September in Africa see temperatures climbing steadily and many safari destinations across the continent rapidly approaching their annual best.
In Southern Africa, winter’s crisp conditions are replaced by perfect ‘not-too-hot-not-too-cold’ weather. Safaris to Namibia and Botswana are very rewarding in September. Waterholes and riverbanks are crowded with animals and destinations such as Etosha National Park and the Chobe River deliver can’t-get-closer sightings of elephants. You also see plenty of alert swivel-eared antelope at the water’s edge: these large concentrations of game attract predators and your chances of seeing big cats and wild dogs in action are high.
South Africa: the Western & Eastern Cape
It’s September in Cape Town and a massive off-shore migration is at its peak. Southern right whales have arrived from Antarctica, ready to mate and rest in the Western Cape’s waters. The city’s surrounding bays are studded with giant tails and the occasional explosion of a breeching male. Whales can be seen all along the coast from Cape Town to the Eastern Cape, though the most reliable sightings are enjoyed on the Whale Coast and the world’s shore-based whale-watching capital, Hermanus.
In a burst of colour, the Cape’s wild flowers begin to bloom in abundance, adding dashes of colour to the soft, green landscape. September is a great time to discover hidden gems on South Africa’s West Coast as well as the aptly named Garden Route. And, if you’re touring this famous route, you may as well carry on into the Eastern Cape where you'll find private game reserves bursting with elephant, lion and kudu in fields of spring flowers, framed by mountainous backdrops.
Take the hassle out of arranging your own itinerary and enjoy the freedom of a self-drive tour: the Cape, Winelands, Whale Coast & Karoo Journey blends the Cape Winelands and the Whale Coast with a Big 5 safari and Bushmans Kloof; the Romantic Cape, Winelands & Whale Coast Holiday winds its way from Cape Town to the Garden Route, supporting local communities and conservation projects along the way.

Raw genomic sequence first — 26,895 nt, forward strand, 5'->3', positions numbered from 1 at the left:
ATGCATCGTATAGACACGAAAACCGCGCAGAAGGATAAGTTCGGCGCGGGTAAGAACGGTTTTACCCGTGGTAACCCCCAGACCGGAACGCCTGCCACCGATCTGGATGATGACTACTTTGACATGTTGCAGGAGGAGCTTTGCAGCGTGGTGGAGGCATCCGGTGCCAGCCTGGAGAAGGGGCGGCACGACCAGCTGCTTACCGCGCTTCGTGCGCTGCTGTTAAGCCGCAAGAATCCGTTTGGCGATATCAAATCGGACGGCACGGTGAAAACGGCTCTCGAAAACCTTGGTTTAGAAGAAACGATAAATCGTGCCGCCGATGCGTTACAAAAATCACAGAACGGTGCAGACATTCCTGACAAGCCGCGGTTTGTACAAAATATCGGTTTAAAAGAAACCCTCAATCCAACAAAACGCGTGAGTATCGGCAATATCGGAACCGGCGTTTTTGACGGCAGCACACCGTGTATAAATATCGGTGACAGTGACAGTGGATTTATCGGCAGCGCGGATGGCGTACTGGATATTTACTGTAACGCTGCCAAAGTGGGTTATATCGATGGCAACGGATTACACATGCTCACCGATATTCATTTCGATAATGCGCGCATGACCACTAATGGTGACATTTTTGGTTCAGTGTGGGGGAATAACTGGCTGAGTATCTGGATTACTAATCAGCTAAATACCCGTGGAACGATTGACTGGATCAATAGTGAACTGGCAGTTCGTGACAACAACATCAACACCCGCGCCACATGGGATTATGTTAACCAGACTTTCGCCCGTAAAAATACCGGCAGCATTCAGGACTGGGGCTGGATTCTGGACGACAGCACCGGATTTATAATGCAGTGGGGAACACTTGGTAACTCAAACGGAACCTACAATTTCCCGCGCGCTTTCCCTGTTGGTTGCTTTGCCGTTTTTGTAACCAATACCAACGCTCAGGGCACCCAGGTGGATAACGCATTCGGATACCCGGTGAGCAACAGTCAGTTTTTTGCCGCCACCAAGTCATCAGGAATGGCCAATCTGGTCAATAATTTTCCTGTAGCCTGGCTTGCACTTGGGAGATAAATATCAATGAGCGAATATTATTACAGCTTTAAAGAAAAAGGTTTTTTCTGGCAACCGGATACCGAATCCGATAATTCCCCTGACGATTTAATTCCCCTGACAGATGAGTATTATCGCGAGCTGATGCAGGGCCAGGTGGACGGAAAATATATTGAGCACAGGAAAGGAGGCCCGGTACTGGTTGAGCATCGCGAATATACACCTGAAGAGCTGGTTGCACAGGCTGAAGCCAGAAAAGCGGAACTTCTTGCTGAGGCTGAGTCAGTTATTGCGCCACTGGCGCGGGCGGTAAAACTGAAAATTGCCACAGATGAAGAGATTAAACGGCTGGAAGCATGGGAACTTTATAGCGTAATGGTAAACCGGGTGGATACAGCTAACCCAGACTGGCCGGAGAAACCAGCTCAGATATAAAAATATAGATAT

Masai Mara: Kenya
Shaking themselves dry from the river crossings, the migrating wildebeest fan out over the Masai Mara’s green pastures. Free from the dangers of croc-infested rivers, they now have to look out for the Mara’s big cats, which have been eagerly awaiting their return. This is where the wildebeest remain for a couple of months, grazing greedily before the journey back to the Serengeti.
Choosing which area in the Masai Mara to visit will influence your safari experience. The national reserve is busiest during the Wildebeest Migration (from about July to November) and most of the area’s camps and lodges cater for large numbers of guests. The concessions to the north offer more privacy at luxury tented camps and special activities like walking safaris. The Mara’s eastern region is nearest to Nairobi and the accommodation is more geared towards scheduled tour groups.
Secret Tanzania: Tarangire, Ruaha & Katavi
With the last of the wildebeest checking out of the Serengeti by September, safari travellers to Tanzania could switch to the country’s lesser known but equally impressive reserves. Tarangire, Ruaha and Katavi National Parks aren’t household names but they deliver superb game viewing and are at their most rewarding in September.
Tarangire lies conveniently near Lake Manyara and the Ngorongoro Crater, making a great combination with the two more famous destinations. Dry-season animal concentrations on the Tarangire River are among the highest in Tanzania and the park has a reputation for excellent elephant sightings.
Katavi National Park sees just a handful of visitors each year but has great concentrations of buffalo, elephant, hippo, crocodile and lion in and around its rivers. This abundance is mirrored at Ruaha National Park whose strikingly rugged landscape is home to Tanzania’s largest elephant herds, all the big cats, rare wild dogs and nearly 500 recorded bird species.
The Indian Ocean Islands
If you're based in the northern hemisphere, then September brings the prospect of winter, and it’s time for one last burst of sun, sea and sand. Down here in the south, September sees the tropical islands of the Indian Ocean purr like cats on a sunny window ledge. It’s one of the driest months for the Seychelles, Mauritius and the Mozambican Bazaruto and Quirimbas archipelagos, and daytime temperatures don’t dip very much below 28 C/83 F. If you’re a scuba diver or snorkeller, September is one of the best clear-water months in both the Seychelles and Mozambique.
With its exciting mix of top-notch resorts, golf courses, diving lodges and honeymoon hideaways, Mauritius is the quintessential got-it-all island destination. The Seychelles offers private islands, unspoiled reefs and one-of-a-kind accommodation, and, since it's accessible by air from Nairobi, the Seychelles is easy to add onto a Masai Mara Migration safari.
As for Mozambique, the far northern Quirimbas make a easy combination with a Tanzania safari (fly in from Dar es Salaam) while the southern Bazaruto Archipelago connects with South Africa’s Kruger National Park for a classic beach-and-bush holiday.